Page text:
About.com Chemistry has lots of information; in particular, there is a very useful list of links to all sorts of calculators, formulas and tools:
The American Society for Mass Spectrometry organises many meetings, has its own publications, and the webpage contains information and tutorials on mass spectrometry:
Base Peak, developed by Kermit Murray and Wiley, is one of the best resources on the internet for mass spectrometry related information and links, with its own proteomics section:
The Association of Biomolecular Research Facilities holds a ‘contest’ in its Proteomics Research group every year, and publishes all the results on its website. There are also good discussion forums and very informative electronic posters, like this one on interpretation of MS/MS spectra of peptide:
A research group for proteomic informatics can also be found at:
Dr Astbury from the University of Leeds gives a lovely introduction to mass spectrometry:
Help and advice for running and analysing 2D gels and their images from BioRAD can be found at
The British Society for Proteome Research organises several meetings, and its website has news and links to all major websites and resources, such as journals or other societies.
On the website of Cold Spring Harbor Protocols, under the heading of high throughput analyses, you will find excellent protocols for many proteomic applications:
Expasy is the home of one of the best-maintained servers and databases as well as tools and software for everything to do with proteomics:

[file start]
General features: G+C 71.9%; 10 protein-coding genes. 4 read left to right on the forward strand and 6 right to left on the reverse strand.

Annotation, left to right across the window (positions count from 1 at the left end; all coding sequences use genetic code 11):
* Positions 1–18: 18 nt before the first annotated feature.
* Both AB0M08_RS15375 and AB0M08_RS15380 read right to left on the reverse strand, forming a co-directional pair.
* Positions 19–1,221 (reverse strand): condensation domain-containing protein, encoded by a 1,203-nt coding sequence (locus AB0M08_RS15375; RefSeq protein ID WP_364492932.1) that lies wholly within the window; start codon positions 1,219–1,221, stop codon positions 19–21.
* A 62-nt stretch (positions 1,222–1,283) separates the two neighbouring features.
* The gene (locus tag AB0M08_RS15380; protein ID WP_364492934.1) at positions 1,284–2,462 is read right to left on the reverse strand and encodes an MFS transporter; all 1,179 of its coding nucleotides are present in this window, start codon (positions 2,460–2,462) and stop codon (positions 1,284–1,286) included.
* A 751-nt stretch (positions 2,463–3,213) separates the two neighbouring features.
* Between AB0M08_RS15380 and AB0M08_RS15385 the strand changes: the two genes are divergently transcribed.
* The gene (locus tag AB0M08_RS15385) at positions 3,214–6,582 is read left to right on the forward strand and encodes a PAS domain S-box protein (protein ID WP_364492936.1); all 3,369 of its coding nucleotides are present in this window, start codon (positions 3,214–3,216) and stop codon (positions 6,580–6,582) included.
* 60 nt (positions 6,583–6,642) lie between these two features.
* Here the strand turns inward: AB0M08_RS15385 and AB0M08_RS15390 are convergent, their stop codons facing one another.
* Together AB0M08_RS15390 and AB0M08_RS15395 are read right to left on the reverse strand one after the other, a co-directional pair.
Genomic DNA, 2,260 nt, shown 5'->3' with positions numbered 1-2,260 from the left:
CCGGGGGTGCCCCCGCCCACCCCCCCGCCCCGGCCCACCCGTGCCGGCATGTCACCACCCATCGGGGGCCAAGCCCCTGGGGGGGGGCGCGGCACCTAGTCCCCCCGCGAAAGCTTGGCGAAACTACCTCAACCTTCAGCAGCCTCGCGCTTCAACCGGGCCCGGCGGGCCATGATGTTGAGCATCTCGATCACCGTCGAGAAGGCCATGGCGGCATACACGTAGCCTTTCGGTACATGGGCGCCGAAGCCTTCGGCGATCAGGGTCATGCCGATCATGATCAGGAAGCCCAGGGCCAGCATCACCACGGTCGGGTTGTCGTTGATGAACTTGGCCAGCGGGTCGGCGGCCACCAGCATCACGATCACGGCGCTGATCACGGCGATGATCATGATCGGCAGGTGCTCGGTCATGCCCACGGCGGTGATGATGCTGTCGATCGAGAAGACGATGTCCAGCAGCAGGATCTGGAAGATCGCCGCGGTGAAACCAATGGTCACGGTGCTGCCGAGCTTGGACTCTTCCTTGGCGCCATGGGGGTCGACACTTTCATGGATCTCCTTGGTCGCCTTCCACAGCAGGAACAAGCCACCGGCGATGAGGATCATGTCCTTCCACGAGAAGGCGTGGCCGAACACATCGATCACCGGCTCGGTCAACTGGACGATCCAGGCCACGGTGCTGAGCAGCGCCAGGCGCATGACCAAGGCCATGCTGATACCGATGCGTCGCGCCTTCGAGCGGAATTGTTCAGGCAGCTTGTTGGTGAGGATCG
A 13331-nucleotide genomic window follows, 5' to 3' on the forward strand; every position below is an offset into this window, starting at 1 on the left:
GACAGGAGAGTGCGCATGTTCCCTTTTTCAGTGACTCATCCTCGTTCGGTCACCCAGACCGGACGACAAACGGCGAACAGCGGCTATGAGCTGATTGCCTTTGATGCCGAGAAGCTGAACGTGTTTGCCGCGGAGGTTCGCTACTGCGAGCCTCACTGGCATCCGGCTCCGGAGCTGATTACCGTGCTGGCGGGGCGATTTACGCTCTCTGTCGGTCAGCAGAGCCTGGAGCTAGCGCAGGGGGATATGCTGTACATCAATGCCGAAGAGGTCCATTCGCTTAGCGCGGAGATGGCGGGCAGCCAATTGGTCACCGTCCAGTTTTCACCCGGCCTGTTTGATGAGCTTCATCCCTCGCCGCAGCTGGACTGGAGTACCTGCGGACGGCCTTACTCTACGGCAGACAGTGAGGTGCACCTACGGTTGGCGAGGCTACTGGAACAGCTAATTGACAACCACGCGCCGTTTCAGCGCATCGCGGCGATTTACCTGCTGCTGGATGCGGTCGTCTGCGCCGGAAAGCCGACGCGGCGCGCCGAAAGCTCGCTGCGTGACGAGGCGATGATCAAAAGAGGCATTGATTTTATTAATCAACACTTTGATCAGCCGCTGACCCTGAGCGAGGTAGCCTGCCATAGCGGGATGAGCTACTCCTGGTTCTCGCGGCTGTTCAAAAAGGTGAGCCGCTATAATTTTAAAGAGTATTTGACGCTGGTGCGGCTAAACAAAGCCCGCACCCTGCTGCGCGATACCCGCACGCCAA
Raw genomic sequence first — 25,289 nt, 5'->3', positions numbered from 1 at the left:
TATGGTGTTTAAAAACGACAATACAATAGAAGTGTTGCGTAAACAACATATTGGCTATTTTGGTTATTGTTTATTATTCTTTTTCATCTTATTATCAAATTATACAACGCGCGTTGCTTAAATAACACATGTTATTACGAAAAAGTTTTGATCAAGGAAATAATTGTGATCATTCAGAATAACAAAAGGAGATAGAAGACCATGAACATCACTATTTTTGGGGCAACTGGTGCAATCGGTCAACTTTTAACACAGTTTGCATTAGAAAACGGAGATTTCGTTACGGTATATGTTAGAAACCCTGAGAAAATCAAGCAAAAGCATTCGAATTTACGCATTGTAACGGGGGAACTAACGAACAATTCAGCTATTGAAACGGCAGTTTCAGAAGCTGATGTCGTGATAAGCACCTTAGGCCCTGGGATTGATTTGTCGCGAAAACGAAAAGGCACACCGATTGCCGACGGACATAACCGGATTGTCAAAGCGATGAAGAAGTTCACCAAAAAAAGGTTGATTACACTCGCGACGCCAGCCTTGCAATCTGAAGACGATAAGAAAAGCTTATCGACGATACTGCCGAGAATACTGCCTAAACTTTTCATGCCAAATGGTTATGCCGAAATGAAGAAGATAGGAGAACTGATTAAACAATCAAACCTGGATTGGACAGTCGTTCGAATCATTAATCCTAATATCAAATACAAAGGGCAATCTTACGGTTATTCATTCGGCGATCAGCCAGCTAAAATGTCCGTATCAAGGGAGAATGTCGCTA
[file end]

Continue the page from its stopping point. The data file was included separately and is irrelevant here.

The Human Proteome Organisation (HUPO) has a very informative website with links to various databases and news on meetings and initiatives.
IonSource contains a massive amount of interesting information, explanations of principles and instruments used in mass spectrometry, mass spectrometry analysis tools and links relevant to proteomics.
Madison Area Technological College has a collection of manuals for protein biochemistry/isolation.
Molecular Station features a collection of manuals and background information on a variety of technologies, including proteomics and bioinformatics:
The National Center for Biotechnology Information (NCBI) offers on its website one of the largest collections of tools and databases, among them Blast, Pupmed and collections of millions of identified proteins and peptides.
A handbook containing very detailed explanations of the principles of 2D electrophoresis is available from Weihenstephan, the home of Angelika Görg, the ‘ultrathin lady’ who pioneered the use of IPG strips: